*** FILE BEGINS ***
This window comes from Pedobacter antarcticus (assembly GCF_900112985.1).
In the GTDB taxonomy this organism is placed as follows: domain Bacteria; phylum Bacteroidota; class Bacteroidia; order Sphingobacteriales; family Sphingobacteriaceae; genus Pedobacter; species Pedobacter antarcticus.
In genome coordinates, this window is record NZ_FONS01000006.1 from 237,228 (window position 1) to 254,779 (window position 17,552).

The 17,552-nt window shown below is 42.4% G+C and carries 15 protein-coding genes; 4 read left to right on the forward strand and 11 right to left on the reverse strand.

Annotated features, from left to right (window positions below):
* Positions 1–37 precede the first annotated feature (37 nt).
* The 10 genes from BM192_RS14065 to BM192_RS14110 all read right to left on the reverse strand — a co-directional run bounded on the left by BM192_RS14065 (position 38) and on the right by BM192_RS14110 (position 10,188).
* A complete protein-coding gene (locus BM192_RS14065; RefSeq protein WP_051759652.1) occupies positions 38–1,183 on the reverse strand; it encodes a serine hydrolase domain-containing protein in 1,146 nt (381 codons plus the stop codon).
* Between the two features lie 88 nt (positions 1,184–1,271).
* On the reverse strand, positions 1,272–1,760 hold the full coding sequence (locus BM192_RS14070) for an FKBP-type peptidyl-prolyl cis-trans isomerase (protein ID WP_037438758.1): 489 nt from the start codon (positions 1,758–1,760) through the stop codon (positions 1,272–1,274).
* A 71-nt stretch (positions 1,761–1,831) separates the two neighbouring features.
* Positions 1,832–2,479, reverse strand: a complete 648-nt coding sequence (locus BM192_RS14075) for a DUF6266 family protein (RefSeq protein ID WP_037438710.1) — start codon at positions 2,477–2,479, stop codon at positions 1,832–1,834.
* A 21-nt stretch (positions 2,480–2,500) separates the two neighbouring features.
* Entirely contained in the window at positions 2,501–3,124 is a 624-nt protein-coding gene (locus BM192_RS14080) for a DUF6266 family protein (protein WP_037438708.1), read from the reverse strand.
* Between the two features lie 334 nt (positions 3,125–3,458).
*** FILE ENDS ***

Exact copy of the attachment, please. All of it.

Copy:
This window comes from Pedobacter antarcticus (assembly GCF_900112985.1).
In the GTDB taxonomy this organism is placed as follows: domain Bacteria; phylum Bacteroidota; class Bacteroidia; order Sphingobacteriales; family Sphingobacteriaceae; genus Pedobacter; species Pedobacter antarcticus.
In genome coordinates, this window is record NZ_FONS01000006.1 from 237,228 (window position 1) to 254,779 (window position 17,552).

The 17,552-nt window shown below is 42.4% G+C and carries 15 protein-coding genes; 4 read left to right on the forward strand and 11 right to left on the reverse strand.

Annotated features, from left to right (window positions below):
* Positions 1–37 precede the first annotated feature (37 nt).
* The 10 genes from BM192_RS14065 to BM192_RS14110 all read right to left on the reverse strand — a co-directional run bounded on the left by BM192_RS14065 (position 38) and on the right by BM192_RS14110 (position 10,188).
* A complete protein-coding gene (locus BM192_RS14065; RefSeq protein WP_051759652.1) occupies positions 38–1,183 on the reverse strand; it encodes a serine hydrolase domain-containing protein in 1,146 nt (381 codons plus the stop codon).
* Between the two features lie 88 nt (positions 1,184–1,271).
* On the reverse strand, positions 1,272–1,760 hold the full coding sequence (locus BM192_RS14070) for an FKBP-type peptidyl-prolyl cis-trans isomerase (protein ID WP_037438758.1): 489 nt from the start codon (positions 1,758–1,760) through the stop codon (positions 1,272–1,274).
* A 71-nt stretch (positions 1,761–1,831) separates the two neighbouring features.
* Positions 1,832–2,479, reverse strand: a complete 648-nt coding sequence (locus BM192_RS14075) for a DUF6266 family protein (RefSeq protein ID WP_037438710.1) — start codon at positions 2,477–2,479, stop codon at positions 1,832–1,834.
* A 21-nt stretch (positions 2,480–2,500) separates the two neighbouring features.
* Entirely contained in the window at positions 2,501–3,124 is a 624-nt protein-coding gene (locus BM192_RS14080) for a DUF6266 family protein (protein WP_037438708.1), read from the reverse strand.
* Between the two features lie 334 nt (positions 3,125–3,458).